MONTPELIER — “It is a historic day,” said City Manager William Fraser on the steps of City Hall July 1 at 9 a.m. Fraser was there along with around a couple dozen other people, including some council members, law enforcement, city employees, news media, and onlookers, for the occasion of swearing in new Police Chief Brian Peete.
The event was historic, in part, because Peete is the first chief in 40 years who was not born and raised in Montpelier, as was outgoing Chief Anthony Facos, and, before him, former Chief Douglas Hoyt. Facos’s last day was June 30, when he was given a big surprise send-off June 30 by law enforcement and emergency responders of all stripes. Police officers and emergency responders, the state of Vermont, and even federal law enforcement were on hand to say goodbye to Facos, who had been with the force for 33 years.
And during that event Chief Facos said, “For all the men and women in Vermont who wear the uniform have pride in what we do, we all took an oath to serve our communities. It’s a pivotal time in Vermont and in the country and we need to listen. Reform is happening, and we want to be there for our community.”
Peete picked up on that theme when he spoke just after the official swearing in ceremony officiated by City Clerk John Odum. “We’re going to rise to the challenge and we are going to be the example for the rest of the country,” Peete said.
The day was also historic because Peete is the first black police chief to serve in Vermont. And with the recent new wave of racial awareness, especially concerning racial equality and policing, Peete’s race is not insignificant.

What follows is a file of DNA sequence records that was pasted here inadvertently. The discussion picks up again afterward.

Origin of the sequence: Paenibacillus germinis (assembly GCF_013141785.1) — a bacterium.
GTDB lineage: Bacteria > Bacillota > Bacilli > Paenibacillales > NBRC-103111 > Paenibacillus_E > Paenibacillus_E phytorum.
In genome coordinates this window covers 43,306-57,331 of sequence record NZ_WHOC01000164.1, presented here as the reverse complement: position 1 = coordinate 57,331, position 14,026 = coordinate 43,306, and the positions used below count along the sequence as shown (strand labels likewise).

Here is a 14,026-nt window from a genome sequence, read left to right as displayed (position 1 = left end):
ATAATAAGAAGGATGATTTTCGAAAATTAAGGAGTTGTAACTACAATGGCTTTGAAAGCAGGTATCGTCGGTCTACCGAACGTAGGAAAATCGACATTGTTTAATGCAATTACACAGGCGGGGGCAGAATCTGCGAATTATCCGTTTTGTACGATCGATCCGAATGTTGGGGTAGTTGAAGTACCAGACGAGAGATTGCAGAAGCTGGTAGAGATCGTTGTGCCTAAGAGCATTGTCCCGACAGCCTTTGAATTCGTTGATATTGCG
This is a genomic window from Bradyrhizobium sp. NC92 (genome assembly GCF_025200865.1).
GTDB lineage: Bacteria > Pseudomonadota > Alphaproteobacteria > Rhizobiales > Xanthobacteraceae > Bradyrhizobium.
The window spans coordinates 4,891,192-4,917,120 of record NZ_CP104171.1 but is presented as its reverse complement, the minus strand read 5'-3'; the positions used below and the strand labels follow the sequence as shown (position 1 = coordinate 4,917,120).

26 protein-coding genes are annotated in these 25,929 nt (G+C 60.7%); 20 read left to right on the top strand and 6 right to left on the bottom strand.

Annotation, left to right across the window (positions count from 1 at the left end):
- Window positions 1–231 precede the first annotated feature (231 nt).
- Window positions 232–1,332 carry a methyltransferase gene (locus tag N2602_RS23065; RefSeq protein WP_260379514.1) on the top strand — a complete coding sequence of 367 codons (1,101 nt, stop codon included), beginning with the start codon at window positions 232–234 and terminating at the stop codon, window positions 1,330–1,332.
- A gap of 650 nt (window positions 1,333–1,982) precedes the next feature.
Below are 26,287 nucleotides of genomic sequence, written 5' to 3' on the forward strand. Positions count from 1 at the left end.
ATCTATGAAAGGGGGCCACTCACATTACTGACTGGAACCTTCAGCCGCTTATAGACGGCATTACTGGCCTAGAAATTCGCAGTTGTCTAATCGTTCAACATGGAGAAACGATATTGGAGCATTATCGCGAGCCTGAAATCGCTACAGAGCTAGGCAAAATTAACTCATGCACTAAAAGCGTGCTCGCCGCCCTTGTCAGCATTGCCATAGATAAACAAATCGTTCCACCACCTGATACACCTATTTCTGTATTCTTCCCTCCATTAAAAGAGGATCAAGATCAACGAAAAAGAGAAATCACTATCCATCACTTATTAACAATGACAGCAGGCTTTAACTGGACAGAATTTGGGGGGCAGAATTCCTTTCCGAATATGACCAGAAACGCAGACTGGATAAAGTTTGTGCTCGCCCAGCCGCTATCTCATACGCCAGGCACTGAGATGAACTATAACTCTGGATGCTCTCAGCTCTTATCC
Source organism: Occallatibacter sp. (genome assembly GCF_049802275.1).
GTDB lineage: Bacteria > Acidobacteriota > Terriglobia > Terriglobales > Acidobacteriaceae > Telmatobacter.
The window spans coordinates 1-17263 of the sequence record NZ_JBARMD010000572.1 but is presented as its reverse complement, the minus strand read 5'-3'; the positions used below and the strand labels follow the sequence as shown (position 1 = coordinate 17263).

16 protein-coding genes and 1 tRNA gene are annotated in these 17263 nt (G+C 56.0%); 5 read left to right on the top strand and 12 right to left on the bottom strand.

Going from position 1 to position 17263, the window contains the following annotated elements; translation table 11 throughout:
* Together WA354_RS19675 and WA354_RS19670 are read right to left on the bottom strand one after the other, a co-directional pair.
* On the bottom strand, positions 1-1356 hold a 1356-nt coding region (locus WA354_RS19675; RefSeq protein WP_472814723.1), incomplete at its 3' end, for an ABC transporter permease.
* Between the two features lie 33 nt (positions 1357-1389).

Peete addressed comments to his “new bosses” City Manager Fraser and Assistant City Manager Cameron Niedermayer. He also praised the Montpelier Police Department for their progressive policing procedures.
“They have been doing this kind of community policing since before it was cool, since before it was something that was brought to the surface because they understand people. … I will not betray that trust. I will move forward.”
He thanked other city workers, the community, and his wife, Natalie, and daughter, Gabriella. He said when the going gets tough, he will be able to pull together with his family, saying, “It is impossible to do without your support.”
City Manager William Fraser hosted the swearing in. He warmly welcomed Peete and his family. He pointed to Peete’s solid credentials as being the reason he had been selected, including his education and law enforcement and military experience. He described his policing philosophy as “forward thinking.” Fraser then introduced Mayor Anne Watson, who also welcomed and thanked Peete for stepping up to serve in Montpelier.
Before the event, Fraser introduced Gabriella to Watson, telling her that if she grows up to attend Montpelier High School, maybe Mayor Watson would be her science teacher.
“I love science!” Gabriella said.